Participatory and hierarchic governance

We all subordinate ourselves to, and participate in, groups. These may be states or other institutions at various scales: families, workplaces, corporations, education. In the context of a world in which “Absolutely everything is changing all the time,” at a recent Harvard Berkman centre seminar, Irving Wladawsky-Berger, (read his blog) President Emeritus of the IBM Technology Academy and visiting/adjunct professor at MIT and Imperial College, argues, for a mixed mode of social control in which participatory governance models and hierarchical governance models share the challenge of institutional survival in a social darwinian market environment where, “… you make mistakes you die”. The essence of the argument depends on one, metaphorised, aspect of darwinism: sexual reproduction; hierarchical governance can be crossed with participatory governance to yield a more robust hybrid. But, in the end, it appears that participatory modes of governance are only useful insofar as they produce innovation which enables adaptation for domination.

Simultaneously scary, inspiring, useful and banal, this is an excellent example of a totalising hegemonism, which only a representative of the really big and powerful can pull off. As he says, “Once you drink the Kool-Aid you understand this”.

Wladawsky-Berger is introduced as the “chief wise man” responsible for IBM’s embracing of open source software and a participatory governance model of innovation management. He assumes, and imposes, axiomatic agreement on his audience by asserting that: “There is nothing I’m saying you don’t already know.” Even if there is dissent from the argument it should remain within a theoretical paradigm.

He argues that there is “… a global integrated system in which we want to bring together all processes, all information and all people [my emphasis], not just within one enterprise but since an enterprise lives within an industry ecosystem, it is very important that they be linked to suppliers, vendors and everybody else.”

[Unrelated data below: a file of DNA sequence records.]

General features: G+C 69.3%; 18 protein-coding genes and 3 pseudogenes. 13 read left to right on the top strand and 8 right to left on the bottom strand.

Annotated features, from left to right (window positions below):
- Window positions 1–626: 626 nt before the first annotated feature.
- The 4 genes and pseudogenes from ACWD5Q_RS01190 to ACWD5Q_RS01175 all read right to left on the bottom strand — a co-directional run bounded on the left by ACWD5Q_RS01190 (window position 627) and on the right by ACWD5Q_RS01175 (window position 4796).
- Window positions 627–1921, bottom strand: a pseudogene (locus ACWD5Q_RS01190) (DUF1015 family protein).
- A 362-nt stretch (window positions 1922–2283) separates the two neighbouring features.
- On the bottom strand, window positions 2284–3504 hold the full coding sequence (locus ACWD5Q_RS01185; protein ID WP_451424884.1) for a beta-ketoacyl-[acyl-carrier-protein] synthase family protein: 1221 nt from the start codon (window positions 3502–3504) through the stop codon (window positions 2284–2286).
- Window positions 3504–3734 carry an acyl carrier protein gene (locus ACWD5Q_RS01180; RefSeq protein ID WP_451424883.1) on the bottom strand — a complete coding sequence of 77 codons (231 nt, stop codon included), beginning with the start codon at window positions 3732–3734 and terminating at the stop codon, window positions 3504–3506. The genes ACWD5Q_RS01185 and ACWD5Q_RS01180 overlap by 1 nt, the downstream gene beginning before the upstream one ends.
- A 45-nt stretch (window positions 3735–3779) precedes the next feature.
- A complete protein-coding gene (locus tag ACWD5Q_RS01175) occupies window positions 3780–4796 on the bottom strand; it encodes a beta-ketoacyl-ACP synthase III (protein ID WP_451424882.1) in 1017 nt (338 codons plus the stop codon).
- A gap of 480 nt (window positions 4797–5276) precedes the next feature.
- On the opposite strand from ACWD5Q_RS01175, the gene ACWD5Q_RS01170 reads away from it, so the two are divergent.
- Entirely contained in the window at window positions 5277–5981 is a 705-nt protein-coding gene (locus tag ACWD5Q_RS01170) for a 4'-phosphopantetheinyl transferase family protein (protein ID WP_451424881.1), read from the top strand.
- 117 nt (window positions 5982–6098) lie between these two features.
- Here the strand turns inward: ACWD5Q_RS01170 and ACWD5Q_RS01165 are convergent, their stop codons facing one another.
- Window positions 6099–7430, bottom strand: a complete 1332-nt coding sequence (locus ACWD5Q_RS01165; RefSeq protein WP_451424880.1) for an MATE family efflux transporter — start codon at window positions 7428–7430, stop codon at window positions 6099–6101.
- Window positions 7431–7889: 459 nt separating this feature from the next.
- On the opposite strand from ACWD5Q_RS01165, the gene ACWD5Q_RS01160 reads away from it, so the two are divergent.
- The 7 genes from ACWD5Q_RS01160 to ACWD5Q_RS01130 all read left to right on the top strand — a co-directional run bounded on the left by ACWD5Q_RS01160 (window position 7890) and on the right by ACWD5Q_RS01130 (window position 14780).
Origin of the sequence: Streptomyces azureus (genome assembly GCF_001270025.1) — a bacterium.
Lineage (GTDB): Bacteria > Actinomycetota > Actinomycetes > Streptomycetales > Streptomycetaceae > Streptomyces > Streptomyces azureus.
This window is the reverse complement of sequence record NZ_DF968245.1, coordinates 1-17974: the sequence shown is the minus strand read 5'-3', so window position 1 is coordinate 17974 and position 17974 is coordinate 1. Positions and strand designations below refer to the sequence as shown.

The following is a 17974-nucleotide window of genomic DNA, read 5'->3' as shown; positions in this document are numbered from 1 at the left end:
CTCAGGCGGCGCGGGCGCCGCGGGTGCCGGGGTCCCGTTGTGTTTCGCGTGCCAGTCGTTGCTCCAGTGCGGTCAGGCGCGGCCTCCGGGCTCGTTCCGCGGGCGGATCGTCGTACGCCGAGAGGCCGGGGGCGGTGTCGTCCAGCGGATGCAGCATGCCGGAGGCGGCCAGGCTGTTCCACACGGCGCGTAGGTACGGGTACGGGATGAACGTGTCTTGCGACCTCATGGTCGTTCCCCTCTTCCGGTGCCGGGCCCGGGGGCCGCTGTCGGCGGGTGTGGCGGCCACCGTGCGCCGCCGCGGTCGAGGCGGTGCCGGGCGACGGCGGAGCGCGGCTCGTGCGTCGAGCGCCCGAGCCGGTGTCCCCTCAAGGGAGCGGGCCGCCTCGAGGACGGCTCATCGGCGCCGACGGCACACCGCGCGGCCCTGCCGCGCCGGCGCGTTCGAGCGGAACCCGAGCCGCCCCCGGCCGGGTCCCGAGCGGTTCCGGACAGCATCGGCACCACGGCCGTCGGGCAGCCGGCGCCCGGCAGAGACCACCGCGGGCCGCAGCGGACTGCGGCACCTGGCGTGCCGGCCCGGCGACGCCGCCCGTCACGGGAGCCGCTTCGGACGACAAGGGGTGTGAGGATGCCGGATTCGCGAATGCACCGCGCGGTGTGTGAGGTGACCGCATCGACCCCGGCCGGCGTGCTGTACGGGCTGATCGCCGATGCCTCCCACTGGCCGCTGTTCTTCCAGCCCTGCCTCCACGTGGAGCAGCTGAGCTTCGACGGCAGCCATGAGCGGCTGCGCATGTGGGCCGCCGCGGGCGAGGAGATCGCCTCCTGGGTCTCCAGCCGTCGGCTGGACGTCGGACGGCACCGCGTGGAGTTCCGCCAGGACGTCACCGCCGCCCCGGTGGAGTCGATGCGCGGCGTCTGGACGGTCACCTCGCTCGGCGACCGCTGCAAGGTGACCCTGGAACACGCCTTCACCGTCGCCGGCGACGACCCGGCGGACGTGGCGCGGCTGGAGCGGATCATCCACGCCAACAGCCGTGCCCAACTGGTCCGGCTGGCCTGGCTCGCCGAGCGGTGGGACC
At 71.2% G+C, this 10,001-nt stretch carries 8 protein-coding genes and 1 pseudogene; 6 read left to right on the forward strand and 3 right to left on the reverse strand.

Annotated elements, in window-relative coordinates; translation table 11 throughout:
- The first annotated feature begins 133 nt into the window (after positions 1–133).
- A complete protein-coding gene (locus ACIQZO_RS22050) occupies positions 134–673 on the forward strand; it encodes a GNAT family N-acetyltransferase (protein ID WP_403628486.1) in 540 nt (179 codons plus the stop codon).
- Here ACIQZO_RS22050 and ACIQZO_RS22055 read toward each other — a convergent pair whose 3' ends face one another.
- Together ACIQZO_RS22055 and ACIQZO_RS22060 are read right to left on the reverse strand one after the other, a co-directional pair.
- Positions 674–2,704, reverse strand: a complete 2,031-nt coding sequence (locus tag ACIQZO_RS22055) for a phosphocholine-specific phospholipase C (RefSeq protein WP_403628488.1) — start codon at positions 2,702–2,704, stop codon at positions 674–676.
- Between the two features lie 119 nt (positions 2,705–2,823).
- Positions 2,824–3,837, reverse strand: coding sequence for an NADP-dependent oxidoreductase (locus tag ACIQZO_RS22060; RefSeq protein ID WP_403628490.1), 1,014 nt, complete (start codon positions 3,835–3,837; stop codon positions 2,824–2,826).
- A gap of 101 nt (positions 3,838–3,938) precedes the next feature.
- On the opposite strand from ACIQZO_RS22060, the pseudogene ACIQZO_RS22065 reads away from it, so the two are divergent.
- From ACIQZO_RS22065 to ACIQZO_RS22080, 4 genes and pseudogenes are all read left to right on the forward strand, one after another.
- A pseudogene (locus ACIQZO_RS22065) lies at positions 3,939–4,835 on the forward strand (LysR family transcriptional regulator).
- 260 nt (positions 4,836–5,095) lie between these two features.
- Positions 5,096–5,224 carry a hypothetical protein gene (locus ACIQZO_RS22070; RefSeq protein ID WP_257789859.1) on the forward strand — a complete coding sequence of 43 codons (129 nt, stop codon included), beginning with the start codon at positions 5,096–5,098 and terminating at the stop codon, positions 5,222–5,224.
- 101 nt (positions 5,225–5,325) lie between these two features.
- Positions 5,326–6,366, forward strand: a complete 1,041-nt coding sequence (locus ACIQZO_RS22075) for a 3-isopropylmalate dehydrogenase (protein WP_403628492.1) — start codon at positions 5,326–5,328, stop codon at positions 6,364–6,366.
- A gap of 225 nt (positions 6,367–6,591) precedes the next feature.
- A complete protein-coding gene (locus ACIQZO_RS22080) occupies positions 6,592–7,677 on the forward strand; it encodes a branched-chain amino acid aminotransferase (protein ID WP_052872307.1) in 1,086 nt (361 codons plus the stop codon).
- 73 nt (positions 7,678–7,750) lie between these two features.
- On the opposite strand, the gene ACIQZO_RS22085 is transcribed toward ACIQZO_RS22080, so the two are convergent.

Presented with this, I believe “we” must ask, who do you mean “we”? Is this the “you”, the audience (me?) who have been bundled into agreement with him in the opening moves of the argument? Or are we everybody else?

Wladawsky-Berger’s theory, as presented here, has two axioms. The first could be, arguably, descriptive of a limited part of the world. The second is predictive and contains an imperative to action.

  • The world is global, integrated, market-facing, service-oriented, complex and unpredictable.
  • “It is a very existentialist world.” “The marketplace is brutal.” “You make mistakes you die.” It is a social darwinian world in which competition to control “ecosystems” is the way things are; if asteroids are killing you you must adapt.

Putting aside, for a moment, the very open question of whether the world really is “market facing and service oriented”, for Wladawsky-Berger, “Innovation is the only way to cope with this environment”. “Absolutely everything is changing all the time.” Innovation is what you need to do to survive. Innovation, he says, is essential to four things:

  • adapt to changes
  • go after new opportunities
  • ward off competitors
  • preserve leadership position.

This final point makes his argument problematic. The presumption that there is a teleology to evolution and that it can be directed (managed, controlled) for a particular, value-laden benefit – preservation of leadership position: innovation for domination – misunderstands Darwinism, or reduces it to metaphor. I might accept that innovation enables adaptation. I might also accept that struggle (going after opportunity/prey and warding off competitors) may be a part of an individual’s survival strategy and that individual survival is necessary if one’s genetic material is going to be passed on. But, he is at least conflating the individual with the species and then attaching a value (preservation of leadership position) to individual and species survival. Darwinian evolution is value-free.